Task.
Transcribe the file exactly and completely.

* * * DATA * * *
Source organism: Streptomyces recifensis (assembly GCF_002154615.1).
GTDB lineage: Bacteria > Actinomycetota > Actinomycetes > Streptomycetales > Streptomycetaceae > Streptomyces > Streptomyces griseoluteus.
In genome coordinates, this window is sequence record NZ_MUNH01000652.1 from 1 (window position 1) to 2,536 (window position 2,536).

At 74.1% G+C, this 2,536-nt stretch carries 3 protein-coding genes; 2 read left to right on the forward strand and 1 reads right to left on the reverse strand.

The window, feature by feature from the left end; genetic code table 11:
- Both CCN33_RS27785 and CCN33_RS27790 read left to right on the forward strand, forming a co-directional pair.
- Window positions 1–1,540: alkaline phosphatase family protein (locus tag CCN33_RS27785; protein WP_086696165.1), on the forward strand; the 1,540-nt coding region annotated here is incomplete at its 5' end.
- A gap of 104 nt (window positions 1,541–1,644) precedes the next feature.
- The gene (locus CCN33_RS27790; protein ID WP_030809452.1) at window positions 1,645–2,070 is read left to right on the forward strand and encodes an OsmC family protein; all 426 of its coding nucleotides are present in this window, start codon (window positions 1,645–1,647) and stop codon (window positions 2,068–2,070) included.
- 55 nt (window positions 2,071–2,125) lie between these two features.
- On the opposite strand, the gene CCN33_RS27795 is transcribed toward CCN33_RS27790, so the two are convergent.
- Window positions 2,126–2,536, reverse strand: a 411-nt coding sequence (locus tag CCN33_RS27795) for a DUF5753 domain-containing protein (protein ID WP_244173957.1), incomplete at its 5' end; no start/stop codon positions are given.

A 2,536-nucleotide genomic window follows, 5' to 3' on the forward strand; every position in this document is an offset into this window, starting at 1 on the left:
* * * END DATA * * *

Source organism: Streptomyces recifensis (assembly GCF_002154615.1).
GTDB lineage: Bacteria > Actinomycetota > Actinomycetes > Streptomycetales > Streptomycetaceae > Streptomyces > Streptomyces griseoluteus.
In genome coordinates, this window is sequence record NZ_MUNH01000652.1 from 1 (window position 1) to 2,536 (window position 2,536).

At 74.1% G+C, this 2,536-nt stretch carries 3 protein-coding genes; 2 read left to right on the forward strand and 1 reads right to left on the reverse strand.

The window, feature by feature from the left end; genetic code table 11:
- Both CCN33_RS27785 and CCN33_RS27790 read left to right on the forward strand, forming a co-directional pair.
- Window positions 1–1,540: alkaline phosphatase family protein (locus tag CCN33_RS27785; protein WP_086696165.1), on the forward strand; the 1,540-nt coding region annotated here is incomplete at its 5' end.
- A gap of 104 nt (window positions 1,541–1,644) precedes the next feature.
- The gene (locus CCN33_RS27790; protein ID WP_030809452.1) at window positions 1,645–2,070 is read left to right on the forward strand and encodes an OsmC family protein; all 426 of its coding nucleotides are present in this window, start codon (window positions 1,645–1,647) and stop codon (window positions 2,068–2,070) included.
- 55 nt (window positions 2,071–2,125) lie between these two features.
- On the opposite strand, the gene CCN33_RS27795 is transcribed toward CCN33_RS27790, so the two are convergent.
- Window positions 2,126–2,536, reverse strand: a 411-nt coding sequence (locus tag CCN33_RS27795) for a DUF5753 domain-containing protein (protein ID WP_244173957.1), incomplete at its 5' end; no start/stop codon positions are given.

A 2,536-nucleotide genomic window follows, 5' to 3' on the forward strand; every position in this document is an offset into this window, starting at 1 on the left: